Untethered from reality: Why the Big Lie has now become a central tenet of Republican dogma
We tragically fool ourselves if we believe that the televised hearings of the January 6 committee will change the Republican party or end Trump’s attempted coup.
The Republican party is becoming ever more divorced from reality, and Trump’s attempted coup continues unabated. The first four hearings of the committee demolished the myths of voter fraud repeated incessantly by Trump.
Yet the Republican response to those hearings has ranged from indifference to hostility. Representative Kevin McCarthy, the Republican leader of the House, tweeted that the members of the committee “will not stop lying about their political opponents,” and called the committee “despicable.”
On June 17, speaking at the Faith and Freedom Coalition conference in Nashville, Trump repeated his big lie – as if the hearings never happened.
The lie is now so deeply entrenched in the Republican party that it has become a central tenet of Republican dogma.
It is now the vehicle by which Republican candidates signal their fealty both to Trump and to a broad range of grievances – some imaginary, some derived from the so-called “culture wars” – that now constitute the Republican brand.
So far, at least 108 Republican candidates who embrace the big lie have won their nominations or advanced to runoffs, and there is no sign that the hearings have reduced the intensity of their demagoguery.
Republican voters have chosen eight big liers for the US Senate, 86 for the House, five for governor, four for state attorney general and one for secretary of state.
These big lie candidates feel no pressure to respond to the findings of the committee because their districts or states already lean Republican, and most voters in them have dismissed or aren’t paying attention to the committee hearings.
Recall that the 2020 election was mainly about Trump – you were either for him or against him. Voters in districts and states that voted largely for him won’t easily change their minds.
The cognitive dissonance required to shift from believing Trump’s big lie to accepting the reality of what occurred is simply too formidable. In addition, few of their sources of news – Fox News, rightwing radio, and rightwing social media – have questioned the big lie.
An even more troubling reality is that because these districts or states lean Republican, these big lie candidates are likely to win the offices they are seeking. In an open primary in a safely Republican Georgia district, for example, all nine candidates questioned the 2020 result.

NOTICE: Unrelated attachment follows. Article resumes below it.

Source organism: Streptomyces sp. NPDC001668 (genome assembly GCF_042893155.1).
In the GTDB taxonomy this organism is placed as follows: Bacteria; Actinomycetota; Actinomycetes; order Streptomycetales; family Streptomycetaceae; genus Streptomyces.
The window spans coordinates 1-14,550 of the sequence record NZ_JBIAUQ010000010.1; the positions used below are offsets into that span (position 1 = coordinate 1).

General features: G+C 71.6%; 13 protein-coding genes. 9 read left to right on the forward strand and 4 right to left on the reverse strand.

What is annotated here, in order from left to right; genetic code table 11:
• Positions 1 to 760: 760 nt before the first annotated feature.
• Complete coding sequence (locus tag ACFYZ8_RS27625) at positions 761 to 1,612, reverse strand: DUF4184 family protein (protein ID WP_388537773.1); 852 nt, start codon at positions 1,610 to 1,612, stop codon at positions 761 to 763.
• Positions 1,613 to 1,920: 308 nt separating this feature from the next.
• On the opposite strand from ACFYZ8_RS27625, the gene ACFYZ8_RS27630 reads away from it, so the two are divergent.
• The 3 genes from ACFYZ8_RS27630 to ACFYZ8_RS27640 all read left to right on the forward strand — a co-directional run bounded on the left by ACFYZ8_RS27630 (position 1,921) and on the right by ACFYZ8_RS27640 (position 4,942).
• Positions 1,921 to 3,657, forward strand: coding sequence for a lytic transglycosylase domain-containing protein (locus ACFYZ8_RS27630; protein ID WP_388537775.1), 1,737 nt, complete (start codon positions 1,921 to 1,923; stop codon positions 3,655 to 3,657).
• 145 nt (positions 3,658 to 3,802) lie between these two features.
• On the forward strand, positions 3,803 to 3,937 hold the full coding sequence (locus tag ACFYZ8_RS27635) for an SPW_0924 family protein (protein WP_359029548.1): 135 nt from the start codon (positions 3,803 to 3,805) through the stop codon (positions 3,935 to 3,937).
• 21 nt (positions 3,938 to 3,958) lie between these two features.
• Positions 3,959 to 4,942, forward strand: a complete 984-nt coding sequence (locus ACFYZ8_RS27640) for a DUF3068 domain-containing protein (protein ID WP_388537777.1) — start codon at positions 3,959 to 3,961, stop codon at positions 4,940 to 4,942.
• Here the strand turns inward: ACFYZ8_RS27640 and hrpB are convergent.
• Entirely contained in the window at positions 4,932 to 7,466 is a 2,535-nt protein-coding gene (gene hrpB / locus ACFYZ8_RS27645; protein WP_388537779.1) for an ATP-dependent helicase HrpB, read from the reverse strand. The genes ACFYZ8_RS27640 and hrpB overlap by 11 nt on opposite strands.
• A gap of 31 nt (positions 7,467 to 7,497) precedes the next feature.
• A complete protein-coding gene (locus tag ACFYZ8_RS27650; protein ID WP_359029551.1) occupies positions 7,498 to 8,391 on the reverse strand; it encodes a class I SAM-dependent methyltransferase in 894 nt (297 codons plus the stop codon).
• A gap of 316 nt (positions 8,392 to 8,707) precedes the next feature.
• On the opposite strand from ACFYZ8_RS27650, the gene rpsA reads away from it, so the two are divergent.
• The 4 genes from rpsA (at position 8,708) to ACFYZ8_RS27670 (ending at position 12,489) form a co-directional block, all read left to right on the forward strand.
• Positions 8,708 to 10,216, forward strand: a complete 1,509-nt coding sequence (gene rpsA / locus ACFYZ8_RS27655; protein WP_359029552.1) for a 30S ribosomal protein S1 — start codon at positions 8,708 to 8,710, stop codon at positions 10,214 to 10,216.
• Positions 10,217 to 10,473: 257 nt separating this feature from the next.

Many of these Republican candidates will hold positions with the power to interfere in the outcomes of future elections – to block the certification of election results, change the rules around the awarding of their states’ electoral votes or to acquiesce to litigation attempting to set aside the popular vote.
Meanwhile, the Republican party’s biggest backers – such as billionaire Peter Thiel, who has donated tens of millions of dollars to the campaigns of big lie candidates JD Vance and Blake Masters – show no sign of reducing their backing in light of the committee’s findings.
Big corporations continue to write fat checks to big lie candidates. In April alone (the last month for which data is available) Fortune 500 companies and trade organizations gave more than $1.4m to members of Congress who voted not to certify the election results, according to an analysis by the transparency group Accountable.US. AT&T led the pack, giving $95,000 to election objectors.
Money from corporations like Boeing, Koch Industries, Home Depot, FedEx, UPS and General Dynamics continues to flow to politicians who reject the 2020 election results based on the big lie, according to a tally kept by the Citizens for Responsibility and Ethics in Washington, known as Crew.
In his closing statement before the January 6 committee, former US appellate court judge J Michael Luttig – one of the most conservative judges in the federal system, whom George W Bush passed over for the supreme court because Bush thought him too conservative – called Trump and his allies and supporters “a clear and present danger to American democracy.”
By not divesting itself of the big lie and embracing the truth of what the January 6 committee is revealing, the Republican party has lost its last shred of moral authority to function as one of America’s two governing parties.
Originally published on Robertreich.org
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